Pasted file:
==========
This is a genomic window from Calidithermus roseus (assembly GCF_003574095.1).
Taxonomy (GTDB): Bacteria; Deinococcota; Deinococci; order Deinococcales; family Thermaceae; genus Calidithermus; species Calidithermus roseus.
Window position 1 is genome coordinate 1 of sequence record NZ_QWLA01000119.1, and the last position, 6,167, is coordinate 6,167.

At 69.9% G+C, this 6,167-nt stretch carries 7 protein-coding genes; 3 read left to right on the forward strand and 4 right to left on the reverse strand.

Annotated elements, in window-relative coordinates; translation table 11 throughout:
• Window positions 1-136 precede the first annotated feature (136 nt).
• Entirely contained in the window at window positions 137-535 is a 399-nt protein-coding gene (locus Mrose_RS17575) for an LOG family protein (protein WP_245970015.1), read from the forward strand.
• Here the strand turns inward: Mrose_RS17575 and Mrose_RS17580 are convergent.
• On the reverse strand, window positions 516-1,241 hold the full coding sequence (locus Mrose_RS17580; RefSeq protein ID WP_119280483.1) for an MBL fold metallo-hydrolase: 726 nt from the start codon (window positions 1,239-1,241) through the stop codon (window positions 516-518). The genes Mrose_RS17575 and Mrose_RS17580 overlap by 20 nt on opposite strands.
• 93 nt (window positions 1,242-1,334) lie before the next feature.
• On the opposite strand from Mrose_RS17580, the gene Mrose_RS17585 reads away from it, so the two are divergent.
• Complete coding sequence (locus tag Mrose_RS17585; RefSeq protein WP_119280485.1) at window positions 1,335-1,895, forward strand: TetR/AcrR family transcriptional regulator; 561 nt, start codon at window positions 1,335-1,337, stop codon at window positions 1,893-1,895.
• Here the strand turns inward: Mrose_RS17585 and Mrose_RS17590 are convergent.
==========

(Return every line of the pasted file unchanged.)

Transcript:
This is a genomic window from Calidithermus roseus (assembly GCF_003574095.1).
Taxonomy (GTDB): Bacteria; Deinococcota; Deinococci; order Deinococcales; family Thermaceae; genus Calidithermus; species Calidithermus roseus.
Window position 1 is genome coordinate 1 of sequence record NZ_QWLA01000119.1, and the last position, 6,167, is coordinate 6,167.

At 69.9% G+C, this 6,167-nt stretch carries 7 protein-coding genes; 3 read left to right on the forward strand and 4 right to left on the reverse strand.

Annotated elements, in window-relative coordinates; translation table 11 throughout:
• Window positions 1-136 precede the first annotated feature (136 nt).
• Entirely contained in the window at window positions 137-535 is a 399-nt protein-coding gene (locus Mrose_RS17575) for an LOG family protein (protein WP_245970015.1), read from the forward strand.
• Here the strand turns inward: Mrose_RS17575 and Mrose_RS17580 are convergent.
• On the reverse strand, window positions 516-1,241 hold the full coding sequence (locus Mrose_RS17580; RefSeq protein ID WP_119280483.1) for an MBL fold metallo-hydrolase: 726 nt from the start codon (window positions 1,239-1,241) through the stop codon (window positions 516-518). The genes Mrose_RS17575 and Mrose_RS17580 overlap by 20 nt on opposite strands.
• 93 nt (window positions 1,242-1,334) lie before the next feature.
• On the opposite strand from Mrose_RS17580, the gene Mrose_RS17585 reads away from it, so the two are divergent.
• Complete coding sequence (locus tag Mrose_RS17585; RefSeq protein WP_119280485.1) at window positions 1,335-1,895, forward strand: TetR/AcrR family transcriptional regulator; 561 nt, start codon at window positions 1,335-1,337, stop codon at window positions 1,893-1,895.
• Here the strand turns inward: Mrose_RS17585 and Mrose_RS17590 are convergent.